At Portland, Maine’s King Middle School, a trip to the school clinic could mean more than just an aspirin or a bandage. School officials are discussing the idea of offering contraception to middle school children as young as 11 years old. The school clinic has already been offering condoms to students, and now they want to expand the menu to include prescription contraceptives.
While it’s bad enough that the school would implicitly sanction sexual behavior among children by dispensing contraception to young girls, the school goes even further by not requiring that the clinic notify parents if their child is given birth control pills.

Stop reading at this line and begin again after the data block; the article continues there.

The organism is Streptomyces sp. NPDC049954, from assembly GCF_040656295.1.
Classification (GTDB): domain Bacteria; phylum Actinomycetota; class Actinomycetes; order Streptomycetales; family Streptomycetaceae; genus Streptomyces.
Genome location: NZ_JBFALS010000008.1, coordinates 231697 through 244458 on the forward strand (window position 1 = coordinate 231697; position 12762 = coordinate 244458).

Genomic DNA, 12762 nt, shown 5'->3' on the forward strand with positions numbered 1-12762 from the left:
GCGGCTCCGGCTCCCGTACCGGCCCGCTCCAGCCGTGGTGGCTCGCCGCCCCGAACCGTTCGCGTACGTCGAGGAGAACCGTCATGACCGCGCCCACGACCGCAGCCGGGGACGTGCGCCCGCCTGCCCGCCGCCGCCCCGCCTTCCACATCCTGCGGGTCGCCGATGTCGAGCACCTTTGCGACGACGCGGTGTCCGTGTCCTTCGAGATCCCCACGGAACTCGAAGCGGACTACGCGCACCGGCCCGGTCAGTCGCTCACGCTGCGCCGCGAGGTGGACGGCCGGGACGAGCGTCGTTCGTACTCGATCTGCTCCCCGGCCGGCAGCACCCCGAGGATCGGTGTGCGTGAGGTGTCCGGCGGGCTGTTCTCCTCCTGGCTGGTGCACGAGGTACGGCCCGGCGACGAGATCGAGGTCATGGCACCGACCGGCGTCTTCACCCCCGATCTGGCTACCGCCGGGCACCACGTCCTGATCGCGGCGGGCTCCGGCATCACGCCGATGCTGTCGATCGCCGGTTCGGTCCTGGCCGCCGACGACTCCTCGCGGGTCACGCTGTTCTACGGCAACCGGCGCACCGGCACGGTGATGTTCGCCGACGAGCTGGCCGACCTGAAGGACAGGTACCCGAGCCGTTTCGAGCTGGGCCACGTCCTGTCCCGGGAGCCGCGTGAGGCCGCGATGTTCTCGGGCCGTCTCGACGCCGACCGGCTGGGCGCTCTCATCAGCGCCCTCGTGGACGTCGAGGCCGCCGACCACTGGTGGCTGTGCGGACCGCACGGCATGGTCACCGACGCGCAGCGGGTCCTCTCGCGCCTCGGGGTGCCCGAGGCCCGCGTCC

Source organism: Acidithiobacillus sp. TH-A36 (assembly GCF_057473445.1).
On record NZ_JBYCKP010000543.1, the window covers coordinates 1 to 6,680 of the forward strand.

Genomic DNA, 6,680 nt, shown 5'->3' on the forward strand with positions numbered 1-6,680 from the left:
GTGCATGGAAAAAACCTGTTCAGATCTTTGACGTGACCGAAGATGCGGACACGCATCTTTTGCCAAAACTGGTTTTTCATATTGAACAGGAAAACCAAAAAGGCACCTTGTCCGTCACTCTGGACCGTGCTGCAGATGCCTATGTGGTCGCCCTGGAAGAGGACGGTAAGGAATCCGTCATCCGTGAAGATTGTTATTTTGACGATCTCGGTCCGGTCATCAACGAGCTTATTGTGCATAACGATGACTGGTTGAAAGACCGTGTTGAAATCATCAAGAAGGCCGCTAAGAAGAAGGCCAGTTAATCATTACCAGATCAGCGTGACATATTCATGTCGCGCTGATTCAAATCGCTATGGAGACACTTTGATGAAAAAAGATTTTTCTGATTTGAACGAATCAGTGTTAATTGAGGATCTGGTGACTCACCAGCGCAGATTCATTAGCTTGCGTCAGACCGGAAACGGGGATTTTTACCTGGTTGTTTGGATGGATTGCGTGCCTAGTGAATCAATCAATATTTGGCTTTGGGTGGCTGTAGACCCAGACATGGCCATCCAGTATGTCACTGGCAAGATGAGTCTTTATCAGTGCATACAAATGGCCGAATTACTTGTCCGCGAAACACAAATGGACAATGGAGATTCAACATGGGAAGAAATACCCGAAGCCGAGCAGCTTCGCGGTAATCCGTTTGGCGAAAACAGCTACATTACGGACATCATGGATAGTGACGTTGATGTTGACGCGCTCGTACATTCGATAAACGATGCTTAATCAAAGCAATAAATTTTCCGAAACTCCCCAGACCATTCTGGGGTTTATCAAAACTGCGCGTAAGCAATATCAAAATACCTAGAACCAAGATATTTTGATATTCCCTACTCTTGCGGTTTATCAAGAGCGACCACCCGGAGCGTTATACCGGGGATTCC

Parents must sign up for clinic services for their children to be eligible, but the clinic need not tell parents which services are offered to their children.
Children who are sexually involved have much deeper problems that are left unaddressed by the band-aid approach of birth control. This practice also paves the way for a cover-up of sexual abuse, with children increasingly at risk.
Tony Perkins is the president of the Family Research Council. This article is excerpted from the Washington Update that he compiles for the FRC.